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The Guardian reports that NATO officials want the UN to lead any post-conflict peace operation in Libya, and view it as "a classic case for blue helmets." While the UN is currently focused on civilian assistance, it is no surprise that a peacekeeping role may also be put on its agenda. Back in April, Bruce D. Jones, Jake Sherman and I wrote a piece for Foreign Policy arguing that the UN would "almost certainly" take the lead in any post-conflict operation in Libya. Four months later, most of its arguments remain valid:
What would the actual operation look like? If Libya is extremely unstable, military planners will naturally argue for a heavily-armed force. But a large military force would be expensive to maintain and could become a high-profile target for Islamist terrorists, just like the NATO mission in Afghanistan.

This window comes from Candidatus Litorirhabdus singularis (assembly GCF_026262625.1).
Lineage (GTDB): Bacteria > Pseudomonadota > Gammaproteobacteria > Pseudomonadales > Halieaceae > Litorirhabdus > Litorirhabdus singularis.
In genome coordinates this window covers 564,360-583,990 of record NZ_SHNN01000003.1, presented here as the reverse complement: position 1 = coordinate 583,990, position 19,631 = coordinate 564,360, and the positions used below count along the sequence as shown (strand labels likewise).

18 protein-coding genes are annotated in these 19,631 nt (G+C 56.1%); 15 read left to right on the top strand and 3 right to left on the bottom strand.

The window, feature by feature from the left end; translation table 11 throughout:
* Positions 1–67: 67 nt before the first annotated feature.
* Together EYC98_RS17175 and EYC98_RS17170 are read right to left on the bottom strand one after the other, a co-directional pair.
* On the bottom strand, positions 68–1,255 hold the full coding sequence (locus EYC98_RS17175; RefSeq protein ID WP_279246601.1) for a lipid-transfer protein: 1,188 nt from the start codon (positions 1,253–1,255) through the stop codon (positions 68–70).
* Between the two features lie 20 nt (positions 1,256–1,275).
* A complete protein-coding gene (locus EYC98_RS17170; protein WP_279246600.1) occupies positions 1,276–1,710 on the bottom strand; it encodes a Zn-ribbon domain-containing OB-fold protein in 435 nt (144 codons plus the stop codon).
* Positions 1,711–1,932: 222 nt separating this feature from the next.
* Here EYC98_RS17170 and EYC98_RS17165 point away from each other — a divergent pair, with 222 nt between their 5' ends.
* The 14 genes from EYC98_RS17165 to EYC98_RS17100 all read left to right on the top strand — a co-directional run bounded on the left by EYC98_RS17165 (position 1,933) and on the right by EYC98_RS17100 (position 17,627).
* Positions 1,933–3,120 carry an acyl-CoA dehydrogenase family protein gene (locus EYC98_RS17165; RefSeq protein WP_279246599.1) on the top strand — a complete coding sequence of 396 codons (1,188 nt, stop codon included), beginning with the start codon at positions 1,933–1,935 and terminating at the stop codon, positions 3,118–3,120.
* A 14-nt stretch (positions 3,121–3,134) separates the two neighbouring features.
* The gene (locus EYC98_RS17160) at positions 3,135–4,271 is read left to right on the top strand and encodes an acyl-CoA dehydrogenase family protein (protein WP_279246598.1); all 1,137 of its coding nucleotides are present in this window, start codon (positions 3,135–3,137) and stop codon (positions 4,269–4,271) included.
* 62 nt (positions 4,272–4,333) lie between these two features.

One option would be to deploy significant numbers of troops in the first phase of operations, with a mandate to disarm Gaddafi's forces and repatriate his African mercenaries, but draw down to a lighter presence after three to six months, as long as security conditions permitted it. This lighter force, tasked with monitoring military and political developments, could be backed up by an over-the-horizon reserve of heavy units based in Italy or France, ready to deploy at short notice to quell any resurgent violence.
Experience from the Balkans to Liberia also suggests that, to deal with disorder in cities such as Tripoli or Sirte, the UN should supplement its military presence with riot police, who tend to handle such incidents better. Uniformed personnel will also need to be accompanied by effective civilian experts – there will be a particular need for Arabic-speaking political staff able to mediate between all Libya's factions.
Nonetheless, as I argue in ECFR’s latest podcast, it’s not yet at all clear that a peace operation will be required at all. The Libyan rebels say that they don’t want foreign troops on their soil. While a serious deterioration in the security situation might push the UN, EU or NATO to authorise a peace operation, it could well face serious opposition from all sides in Libya.
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